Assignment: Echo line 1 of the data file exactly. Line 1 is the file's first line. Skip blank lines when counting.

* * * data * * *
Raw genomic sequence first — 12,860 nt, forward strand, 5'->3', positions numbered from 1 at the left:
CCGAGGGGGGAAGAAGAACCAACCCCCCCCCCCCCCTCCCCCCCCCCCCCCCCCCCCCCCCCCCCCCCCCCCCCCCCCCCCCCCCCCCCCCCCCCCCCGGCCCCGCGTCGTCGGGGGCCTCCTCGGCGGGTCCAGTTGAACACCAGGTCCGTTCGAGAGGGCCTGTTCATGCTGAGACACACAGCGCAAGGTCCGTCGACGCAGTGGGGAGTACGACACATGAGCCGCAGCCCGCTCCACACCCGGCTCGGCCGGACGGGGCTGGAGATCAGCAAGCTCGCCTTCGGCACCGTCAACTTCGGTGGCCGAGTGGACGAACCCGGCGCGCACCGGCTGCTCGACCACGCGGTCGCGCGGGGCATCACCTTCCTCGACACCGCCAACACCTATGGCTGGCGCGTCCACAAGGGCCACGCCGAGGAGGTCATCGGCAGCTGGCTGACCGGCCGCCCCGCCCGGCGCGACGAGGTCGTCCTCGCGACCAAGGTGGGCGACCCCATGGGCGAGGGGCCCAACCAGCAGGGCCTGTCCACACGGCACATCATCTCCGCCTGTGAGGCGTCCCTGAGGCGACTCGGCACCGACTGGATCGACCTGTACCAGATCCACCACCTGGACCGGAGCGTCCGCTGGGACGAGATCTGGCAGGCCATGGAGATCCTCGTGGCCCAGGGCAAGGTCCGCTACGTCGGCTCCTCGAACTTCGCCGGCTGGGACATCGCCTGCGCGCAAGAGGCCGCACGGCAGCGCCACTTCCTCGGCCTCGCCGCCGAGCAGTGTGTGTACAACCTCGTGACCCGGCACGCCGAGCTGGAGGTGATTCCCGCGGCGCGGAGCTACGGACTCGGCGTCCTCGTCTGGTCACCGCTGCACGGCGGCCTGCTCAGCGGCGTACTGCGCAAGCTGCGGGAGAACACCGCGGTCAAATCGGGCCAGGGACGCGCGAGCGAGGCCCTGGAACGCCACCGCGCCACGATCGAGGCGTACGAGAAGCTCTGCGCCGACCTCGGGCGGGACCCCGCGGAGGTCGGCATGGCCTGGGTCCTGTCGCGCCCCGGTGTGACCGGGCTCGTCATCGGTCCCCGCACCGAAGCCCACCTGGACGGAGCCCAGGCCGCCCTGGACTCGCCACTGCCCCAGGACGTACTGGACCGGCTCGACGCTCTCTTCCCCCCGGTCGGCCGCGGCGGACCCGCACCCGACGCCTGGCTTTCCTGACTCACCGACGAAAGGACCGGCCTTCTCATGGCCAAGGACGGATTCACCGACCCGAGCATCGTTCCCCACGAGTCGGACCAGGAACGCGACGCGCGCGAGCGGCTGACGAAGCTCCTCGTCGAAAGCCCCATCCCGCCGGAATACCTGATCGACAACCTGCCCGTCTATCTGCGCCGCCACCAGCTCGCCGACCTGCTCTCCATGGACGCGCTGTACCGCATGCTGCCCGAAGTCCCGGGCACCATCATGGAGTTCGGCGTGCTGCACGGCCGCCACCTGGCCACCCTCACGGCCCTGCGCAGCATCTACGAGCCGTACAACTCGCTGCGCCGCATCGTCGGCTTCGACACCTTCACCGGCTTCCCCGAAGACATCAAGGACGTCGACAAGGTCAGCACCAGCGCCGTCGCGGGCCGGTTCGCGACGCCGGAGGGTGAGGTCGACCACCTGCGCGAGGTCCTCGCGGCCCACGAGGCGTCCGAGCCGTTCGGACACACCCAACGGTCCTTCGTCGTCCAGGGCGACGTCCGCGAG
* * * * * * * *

Raw genomic sequence first — 12,860 nt, forward strand, 5'->3', positions numbered from 1 at the left: